There is nowhere to hide for Rangers FC. The ingrained bigotry of a large section of their 'supporters' will be beamed around the world for all to see. The events in Manchester last night have left me almost embarrased and ashamed to be a follower of this famous Glasgow club. So much so that I am rapidly losing interest in Scottish football and the culture of drunken violence that it cannot shake off. It's one thing to have a few pints and engage in a bit of banter whilst following your team. It is quite another thing to attack innocent car drivers, rob local businesses and attack police with anything not bolted to the ground. The only thing that keeps me supporting them is the fact that I do not wish to be driven away from the club by these cretins.
As the prominent Scottish sports journalist Graham Spiers points out, the club have tried almost everything to rid itself of such vermin, but in my view Rangers will never lose this element of its followers from the social underclass. Alcohol and intoxication, and the primitive tribal aggression it precipitates, is deeply embedded in the Scottish mindset. Although it could be said to be a problem for the whole of the UK, it seems to be particularly raw in Glasgow. What struck me in the bar I watched the game was the number of female fans perpetrating the aggression and bigotry. That said, they can hardly be described as female. They waddle about menacingly with their pints of cider intent on getting as wasted as possible - there is not a trace of femininity in them at all. I myself was verbally abused by one such disconsolate lady when returning home after the game, simply for having the audacity to wear a suit (which I was wearing as I had gone to the pub straight from work).
So, all the hard work done by Rangers FC over the past 6 or 7 years through a variety of campaigns, has just been undone in one night of madness. All this is great news for Celtic of course. Players across Europe will take note of last nights events and probably list Celtic ahead of Rangers as a preferred destination, although that may already have been the case.
This is Graham's article in full, from the Times Online, and it is worth documenting:
"The chaotic post-match scenes at the Uefa Cup final in Manchester must be utterly galling for those thousands of Rangers fans who follow their team with pride and distinction, yet who must wonder how on earth their club is to be rid of the social poison at its core.
These recurring incidents of delinquent behaviour with Rangers fans on the road are becoming tedious as well as depressing for those of us who chronicle this football club's fortunes. It doesn't seem to matter what Rangers as a club try to do - and the Ibrox board have explored every conceivable road recently - they simply cannot gouge out the primitive element among their followers.
By sheer chance a colleague and I stumbled upon the clashes between Rangers fans and the riot-police around midnight in the centre of Manchester on Wednesday night. Earlier, in the media centre, we had received reports of a Zenit fan being stabbed, and of a number of Rangers supporters being apprehended over that incident, but what we found in the centre of town was something else entirely.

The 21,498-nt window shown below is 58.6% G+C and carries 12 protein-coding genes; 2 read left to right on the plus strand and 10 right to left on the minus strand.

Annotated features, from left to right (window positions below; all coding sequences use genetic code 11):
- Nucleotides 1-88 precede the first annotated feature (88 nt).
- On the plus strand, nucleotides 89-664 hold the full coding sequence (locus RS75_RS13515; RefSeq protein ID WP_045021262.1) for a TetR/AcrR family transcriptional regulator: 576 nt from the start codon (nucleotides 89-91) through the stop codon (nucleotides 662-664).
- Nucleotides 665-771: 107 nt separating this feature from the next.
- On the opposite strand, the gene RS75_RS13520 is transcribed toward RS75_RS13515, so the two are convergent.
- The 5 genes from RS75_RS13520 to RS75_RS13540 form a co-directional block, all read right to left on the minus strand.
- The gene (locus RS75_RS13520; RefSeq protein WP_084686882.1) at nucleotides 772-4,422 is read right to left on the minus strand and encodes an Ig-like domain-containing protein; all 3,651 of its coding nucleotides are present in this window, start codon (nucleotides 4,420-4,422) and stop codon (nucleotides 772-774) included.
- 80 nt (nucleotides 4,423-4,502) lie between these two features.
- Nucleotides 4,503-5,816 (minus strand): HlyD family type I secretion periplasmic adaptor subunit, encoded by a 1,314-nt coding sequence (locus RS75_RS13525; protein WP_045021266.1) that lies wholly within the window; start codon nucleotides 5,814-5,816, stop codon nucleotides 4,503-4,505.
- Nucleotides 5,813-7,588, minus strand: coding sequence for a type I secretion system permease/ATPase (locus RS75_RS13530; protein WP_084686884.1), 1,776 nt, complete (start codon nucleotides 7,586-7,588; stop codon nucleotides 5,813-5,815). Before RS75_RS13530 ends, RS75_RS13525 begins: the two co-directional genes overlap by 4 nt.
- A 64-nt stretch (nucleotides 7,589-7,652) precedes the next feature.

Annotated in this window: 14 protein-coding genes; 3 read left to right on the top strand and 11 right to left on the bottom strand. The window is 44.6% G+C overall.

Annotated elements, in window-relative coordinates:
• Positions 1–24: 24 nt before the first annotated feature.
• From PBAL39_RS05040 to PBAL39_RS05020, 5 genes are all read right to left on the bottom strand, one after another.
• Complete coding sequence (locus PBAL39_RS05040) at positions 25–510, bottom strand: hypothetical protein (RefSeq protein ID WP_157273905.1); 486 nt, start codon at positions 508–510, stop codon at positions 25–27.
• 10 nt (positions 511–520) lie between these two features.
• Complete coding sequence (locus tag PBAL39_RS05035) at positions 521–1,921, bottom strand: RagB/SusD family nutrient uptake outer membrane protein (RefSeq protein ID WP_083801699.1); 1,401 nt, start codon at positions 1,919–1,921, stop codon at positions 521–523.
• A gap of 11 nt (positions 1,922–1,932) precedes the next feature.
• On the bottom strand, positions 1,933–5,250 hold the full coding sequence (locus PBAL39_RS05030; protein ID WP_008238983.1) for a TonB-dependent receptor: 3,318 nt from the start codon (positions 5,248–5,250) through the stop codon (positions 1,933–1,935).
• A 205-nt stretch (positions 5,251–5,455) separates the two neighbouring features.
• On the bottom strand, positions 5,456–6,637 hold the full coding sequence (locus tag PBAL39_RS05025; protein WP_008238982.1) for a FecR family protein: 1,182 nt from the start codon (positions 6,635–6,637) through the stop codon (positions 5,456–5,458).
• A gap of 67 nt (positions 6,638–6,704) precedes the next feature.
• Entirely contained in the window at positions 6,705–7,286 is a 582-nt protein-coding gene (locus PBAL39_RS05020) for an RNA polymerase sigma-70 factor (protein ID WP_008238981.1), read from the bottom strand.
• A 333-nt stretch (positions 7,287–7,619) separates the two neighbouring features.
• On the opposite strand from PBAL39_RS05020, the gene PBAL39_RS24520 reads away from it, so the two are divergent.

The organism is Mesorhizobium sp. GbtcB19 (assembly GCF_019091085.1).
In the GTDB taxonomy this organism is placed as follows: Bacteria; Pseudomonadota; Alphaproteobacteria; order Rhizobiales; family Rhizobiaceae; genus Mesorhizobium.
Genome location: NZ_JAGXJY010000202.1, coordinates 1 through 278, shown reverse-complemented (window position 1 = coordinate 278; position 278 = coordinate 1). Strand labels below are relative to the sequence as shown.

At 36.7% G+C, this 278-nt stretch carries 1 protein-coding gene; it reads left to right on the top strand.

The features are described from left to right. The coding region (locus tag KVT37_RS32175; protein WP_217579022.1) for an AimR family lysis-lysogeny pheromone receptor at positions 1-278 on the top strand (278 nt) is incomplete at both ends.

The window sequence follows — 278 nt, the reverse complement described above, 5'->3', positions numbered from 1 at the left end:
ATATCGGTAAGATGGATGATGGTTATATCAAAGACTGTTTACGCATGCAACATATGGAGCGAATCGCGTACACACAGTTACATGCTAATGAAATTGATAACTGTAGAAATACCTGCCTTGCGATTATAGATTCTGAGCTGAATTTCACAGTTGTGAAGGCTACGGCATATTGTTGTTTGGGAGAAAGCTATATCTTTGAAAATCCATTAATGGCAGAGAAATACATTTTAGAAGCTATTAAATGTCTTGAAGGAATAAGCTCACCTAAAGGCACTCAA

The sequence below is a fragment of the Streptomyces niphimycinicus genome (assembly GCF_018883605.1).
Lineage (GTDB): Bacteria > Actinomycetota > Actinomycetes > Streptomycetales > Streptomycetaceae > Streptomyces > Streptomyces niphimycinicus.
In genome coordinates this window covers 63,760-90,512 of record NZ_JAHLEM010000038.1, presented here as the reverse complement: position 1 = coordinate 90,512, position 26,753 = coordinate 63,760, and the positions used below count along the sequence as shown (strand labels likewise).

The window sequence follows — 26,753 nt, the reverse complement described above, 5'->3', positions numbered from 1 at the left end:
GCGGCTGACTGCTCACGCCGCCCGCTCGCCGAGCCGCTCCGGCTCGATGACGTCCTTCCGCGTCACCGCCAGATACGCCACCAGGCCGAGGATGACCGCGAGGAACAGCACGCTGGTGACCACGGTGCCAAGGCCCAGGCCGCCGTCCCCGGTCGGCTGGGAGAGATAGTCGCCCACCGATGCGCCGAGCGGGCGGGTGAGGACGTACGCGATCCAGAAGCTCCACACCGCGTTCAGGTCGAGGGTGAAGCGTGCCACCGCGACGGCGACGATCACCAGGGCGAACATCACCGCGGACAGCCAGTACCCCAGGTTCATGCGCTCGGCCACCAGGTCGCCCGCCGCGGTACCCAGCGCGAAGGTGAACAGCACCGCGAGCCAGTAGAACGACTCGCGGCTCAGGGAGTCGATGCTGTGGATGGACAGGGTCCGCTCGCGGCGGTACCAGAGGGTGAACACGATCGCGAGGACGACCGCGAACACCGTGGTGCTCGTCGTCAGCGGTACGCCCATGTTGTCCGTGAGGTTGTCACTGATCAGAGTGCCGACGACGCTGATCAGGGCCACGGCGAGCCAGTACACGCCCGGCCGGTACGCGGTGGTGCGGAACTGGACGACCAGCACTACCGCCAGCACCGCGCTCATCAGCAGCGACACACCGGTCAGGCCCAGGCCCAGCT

Three of us had gone back to a hotel to pick up some luggage and, one block away, the clashes between fans and the police were in full spate. We drove into a grid of wailing sirens. One Rangers supporter said to me: "It's like a war-zone down there. Some windows have been kicked in and there's fighting with the police." One colleague went off to pick up his bag and returned 10 minutes later, slightly shaken after having to pick his way around the chaos.
The experience earlier in the day in Manchester on Wednesday was also depressing. The blight of bigotry has haunted Rangers FC and, while the club has pleaded and pleaded with fans to stop singing their sectarian dirges, the evidence of Manchester city centre over that period suggested they have made little progress in winning this battle. A range of songs which bellow about "Fenian bastards" and "F*** the Pope" remain the routine chant of too many Rangers supporters. You couldn't walk 50 yards in Manchester city centre without being assaulted by one such chorus.
This is a sensitive subject for Rangers. The club has begged Scottish reporters and editors to play it all down, because it "harms the image" of Glasgow and Scotland. Rangers themselves have hired a PR agency over the last two years, asked to perform what is euphemistically called "damage limitation" when it comes to these repeated embarrassments for the club. The PR boys have a tough job.
As a club Rangers are very familiar now with having to issue declamatory statements in the aftermath of such scenes as Manchester. A recurring phrase - and it was used again by Rangers yesterday - is that it is "a small minority" which ruins it for the rest.
The problem for Rangers is, this isn't a small minority of fans at all, but a large minority of them which indulges in such drunken, or aggressive, or bigoted behaviour. It is an on-going blight upon a very proud and distinguished Scottish institution."
As a sideline, congratulations to Zenit St Petersburg - a fully deserved victory.